The county town of Tyrone , Omagh comes form the Irish word An Ómaigh meaning The Sacred Plain.
The small market town of Omagh was established in 1610 and replaced Dungannon as the key town of the county by 1768. In more recent times Omagh fell victim to the Troubles , when on 15 August 1998 dissident republicans detonated a bomb in the centre of the town killing 31 people.
The town has since been visited by numerous heads of state including U.S President Bill Clinton, Irish President Mary McAleese and Queen Elizabeth II.
Just outside the town of Omagh is the Ulster-American Folk Park , one of the best open-air museums of its kind. The Folk Park grew up around the restored boyhood home of Judge Thomas Mellon (founder of the Pittsburgh banking dynasty). The Park's permanent exhibition, called "Emigrants", examines why two million people left Ulster for America during the 18th and 19th centuries. It also shows what became of them, following stories of both those who did well and those who did not make it, including the grim lives of indentured servants and the 15,000 Irish vagrants and convicts transported to North America in the mid 18th century.
The park has more than 30 historic buildings, some of them original, some replicas. There are settler homesteads, including that of John Joseph Hughes, the first Catholic Archbishop of New York, churches, a schoolhouse and a forge, some with craft displays, all with costumed interpretative guides.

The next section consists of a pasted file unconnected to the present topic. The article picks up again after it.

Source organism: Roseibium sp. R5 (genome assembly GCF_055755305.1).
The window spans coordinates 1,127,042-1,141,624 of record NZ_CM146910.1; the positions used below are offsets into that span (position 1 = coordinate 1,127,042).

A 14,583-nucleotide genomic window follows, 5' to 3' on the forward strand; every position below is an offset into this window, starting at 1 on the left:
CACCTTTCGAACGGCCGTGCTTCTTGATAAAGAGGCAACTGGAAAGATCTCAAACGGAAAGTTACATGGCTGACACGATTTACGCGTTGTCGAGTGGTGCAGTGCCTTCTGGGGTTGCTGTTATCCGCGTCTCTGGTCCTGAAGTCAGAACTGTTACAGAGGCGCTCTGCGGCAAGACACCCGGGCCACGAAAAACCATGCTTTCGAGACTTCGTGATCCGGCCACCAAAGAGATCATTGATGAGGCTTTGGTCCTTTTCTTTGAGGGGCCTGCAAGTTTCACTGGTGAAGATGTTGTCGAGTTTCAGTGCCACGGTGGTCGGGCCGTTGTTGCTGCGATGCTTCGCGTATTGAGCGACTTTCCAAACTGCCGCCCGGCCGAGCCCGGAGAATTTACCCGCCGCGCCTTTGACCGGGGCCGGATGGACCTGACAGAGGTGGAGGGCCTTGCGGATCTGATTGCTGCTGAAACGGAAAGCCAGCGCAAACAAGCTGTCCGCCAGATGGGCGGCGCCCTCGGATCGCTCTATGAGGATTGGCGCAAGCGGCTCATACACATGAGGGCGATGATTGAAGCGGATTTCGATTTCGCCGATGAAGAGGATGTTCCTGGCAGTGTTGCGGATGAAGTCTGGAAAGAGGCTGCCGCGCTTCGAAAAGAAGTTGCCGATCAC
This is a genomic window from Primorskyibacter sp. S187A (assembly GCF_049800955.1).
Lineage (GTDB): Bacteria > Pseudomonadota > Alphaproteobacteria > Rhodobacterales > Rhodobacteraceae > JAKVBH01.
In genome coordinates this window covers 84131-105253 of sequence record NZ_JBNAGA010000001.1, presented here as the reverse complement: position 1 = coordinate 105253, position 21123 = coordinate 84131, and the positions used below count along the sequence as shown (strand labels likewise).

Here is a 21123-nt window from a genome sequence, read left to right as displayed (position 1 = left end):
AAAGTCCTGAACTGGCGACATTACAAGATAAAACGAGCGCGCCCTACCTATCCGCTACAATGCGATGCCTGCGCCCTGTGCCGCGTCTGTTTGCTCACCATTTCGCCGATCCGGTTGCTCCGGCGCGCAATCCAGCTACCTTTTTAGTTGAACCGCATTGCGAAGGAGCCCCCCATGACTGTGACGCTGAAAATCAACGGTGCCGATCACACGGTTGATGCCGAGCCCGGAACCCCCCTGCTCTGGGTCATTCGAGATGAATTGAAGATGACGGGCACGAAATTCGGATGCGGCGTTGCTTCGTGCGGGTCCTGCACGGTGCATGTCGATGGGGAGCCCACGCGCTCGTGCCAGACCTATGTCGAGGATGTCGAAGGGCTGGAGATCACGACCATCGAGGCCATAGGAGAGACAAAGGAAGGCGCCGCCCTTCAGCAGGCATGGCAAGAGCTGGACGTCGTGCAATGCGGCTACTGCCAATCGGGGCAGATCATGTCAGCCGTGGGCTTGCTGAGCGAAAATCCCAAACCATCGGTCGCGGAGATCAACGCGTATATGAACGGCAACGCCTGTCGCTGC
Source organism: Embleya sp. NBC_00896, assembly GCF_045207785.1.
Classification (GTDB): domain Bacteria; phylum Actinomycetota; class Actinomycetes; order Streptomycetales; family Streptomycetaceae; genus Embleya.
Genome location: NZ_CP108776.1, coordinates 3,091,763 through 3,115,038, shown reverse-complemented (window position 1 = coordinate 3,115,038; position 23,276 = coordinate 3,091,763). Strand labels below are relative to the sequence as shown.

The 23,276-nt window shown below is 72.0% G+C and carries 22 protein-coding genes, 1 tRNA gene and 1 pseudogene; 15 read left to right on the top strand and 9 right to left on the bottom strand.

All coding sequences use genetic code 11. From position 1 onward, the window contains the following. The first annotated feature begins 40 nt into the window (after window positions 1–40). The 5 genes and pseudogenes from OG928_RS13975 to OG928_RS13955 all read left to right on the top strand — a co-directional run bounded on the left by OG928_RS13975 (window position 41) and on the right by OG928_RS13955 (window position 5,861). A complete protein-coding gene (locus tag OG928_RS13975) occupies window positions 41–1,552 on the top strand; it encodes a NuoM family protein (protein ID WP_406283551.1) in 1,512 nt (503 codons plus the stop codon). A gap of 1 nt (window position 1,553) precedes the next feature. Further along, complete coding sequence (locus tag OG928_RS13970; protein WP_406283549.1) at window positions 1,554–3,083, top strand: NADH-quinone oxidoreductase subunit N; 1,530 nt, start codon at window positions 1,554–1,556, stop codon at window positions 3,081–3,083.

There's also an Ulster streetscape, a reconstructed emigrant ship and a Pennsylvania farmstead, complete with log barn, corn crib and smokehouse. The six-roomed farmhouse is based on the one built by Thomas Mellon and his father in the early years of their new life in America.
A fully stocked library and database allow visitors to trace their family roots . Popular American festivals such as Independence Day and Hallowe'en are celebrated at the park and there is an Appalachian-Bluegrass music festival in early September.